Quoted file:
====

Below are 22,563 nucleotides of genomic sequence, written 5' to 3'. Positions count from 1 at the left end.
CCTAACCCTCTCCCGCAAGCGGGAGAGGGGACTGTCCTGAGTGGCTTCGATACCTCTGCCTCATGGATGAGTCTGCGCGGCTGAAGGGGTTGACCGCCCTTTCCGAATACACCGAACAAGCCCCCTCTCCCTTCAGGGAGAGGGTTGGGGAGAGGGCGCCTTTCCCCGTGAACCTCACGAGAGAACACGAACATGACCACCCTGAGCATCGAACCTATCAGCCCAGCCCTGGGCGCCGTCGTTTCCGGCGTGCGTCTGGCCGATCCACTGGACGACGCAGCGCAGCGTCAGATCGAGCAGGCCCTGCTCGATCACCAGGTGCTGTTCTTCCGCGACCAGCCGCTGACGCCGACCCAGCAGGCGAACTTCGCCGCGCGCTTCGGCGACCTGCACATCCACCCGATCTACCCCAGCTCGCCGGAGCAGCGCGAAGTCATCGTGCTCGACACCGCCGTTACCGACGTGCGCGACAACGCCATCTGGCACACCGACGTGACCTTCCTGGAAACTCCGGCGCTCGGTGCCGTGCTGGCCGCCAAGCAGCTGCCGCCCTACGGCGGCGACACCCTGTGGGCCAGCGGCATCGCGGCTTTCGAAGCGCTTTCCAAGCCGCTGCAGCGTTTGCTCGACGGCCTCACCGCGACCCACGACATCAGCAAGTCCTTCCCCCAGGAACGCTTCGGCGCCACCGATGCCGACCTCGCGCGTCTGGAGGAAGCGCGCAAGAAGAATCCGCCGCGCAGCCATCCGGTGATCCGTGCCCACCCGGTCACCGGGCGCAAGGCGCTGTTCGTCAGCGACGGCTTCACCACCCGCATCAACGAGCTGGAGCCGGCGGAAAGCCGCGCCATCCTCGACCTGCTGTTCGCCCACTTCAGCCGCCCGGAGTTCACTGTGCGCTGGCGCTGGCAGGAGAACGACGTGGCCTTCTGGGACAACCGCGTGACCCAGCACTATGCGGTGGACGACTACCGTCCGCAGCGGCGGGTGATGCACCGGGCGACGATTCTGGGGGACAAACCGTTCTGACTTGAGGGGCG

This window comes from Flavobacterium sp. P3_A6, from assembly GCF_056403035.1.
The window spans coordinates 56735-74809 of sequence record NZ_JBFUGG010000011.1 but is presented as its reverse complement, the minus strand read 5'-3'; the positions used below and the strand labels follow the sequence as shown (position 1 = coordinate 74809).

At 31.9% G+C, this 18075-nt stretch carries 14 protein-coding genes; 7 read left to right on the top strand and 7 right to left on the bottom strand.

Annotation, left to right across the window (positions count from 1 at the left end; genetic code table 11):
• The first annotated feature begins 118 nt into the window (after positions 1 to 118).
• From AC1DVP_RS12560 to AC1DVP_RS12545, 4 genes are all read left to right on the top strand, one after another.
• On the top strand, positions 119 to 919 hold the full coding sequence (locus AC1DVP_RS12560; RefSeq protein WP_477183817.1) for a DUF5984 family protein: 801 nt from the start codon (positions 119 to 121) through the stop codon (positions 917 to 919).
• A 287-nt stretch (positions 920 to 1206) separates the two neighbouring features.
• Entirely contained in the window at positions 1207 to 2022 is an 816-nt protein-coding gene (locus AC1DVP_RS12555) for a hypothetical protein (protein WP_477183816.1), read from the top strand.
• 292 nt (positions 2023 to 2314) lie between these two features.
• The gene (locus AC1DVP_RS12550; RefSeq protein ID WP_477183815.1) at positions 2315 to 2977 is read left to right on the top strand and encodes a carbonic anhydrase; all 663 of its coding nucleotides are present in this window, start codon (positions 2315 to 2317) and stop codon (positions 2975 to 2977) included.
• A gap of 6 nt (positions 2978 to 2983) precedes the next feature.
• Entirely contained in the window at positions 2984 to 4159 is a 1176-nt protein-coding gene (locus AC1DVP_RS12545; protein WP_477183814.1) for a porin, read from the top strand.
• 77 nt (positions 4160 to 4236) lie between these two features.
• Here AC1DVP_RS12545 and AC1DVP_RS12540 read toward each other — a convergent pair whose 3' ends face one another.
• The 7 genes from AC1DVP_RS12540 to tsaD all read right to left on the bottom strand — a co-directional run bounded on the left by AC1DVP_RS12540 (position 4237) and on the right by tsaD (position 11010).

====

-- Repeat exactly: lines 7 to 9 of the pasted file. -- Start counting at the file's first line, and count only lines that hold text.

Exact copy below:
• The first annotated feature begins 118 nt into the window (after positions 1 to 118).
• From AC1DVP_RS12560 to AC1DVP_RS12545, 4 genes are all read left to right on the top strand, one after another.
• On the top strand, positions 119 to 919 hold the full coding sequence (locus AC1DVP_RS12560; RefSeq protein WP_477183817.1) for a DUF5984 family protein: 801 nt from the start codon (positions 119 to 121) through the stop codon (positions 917 to 919).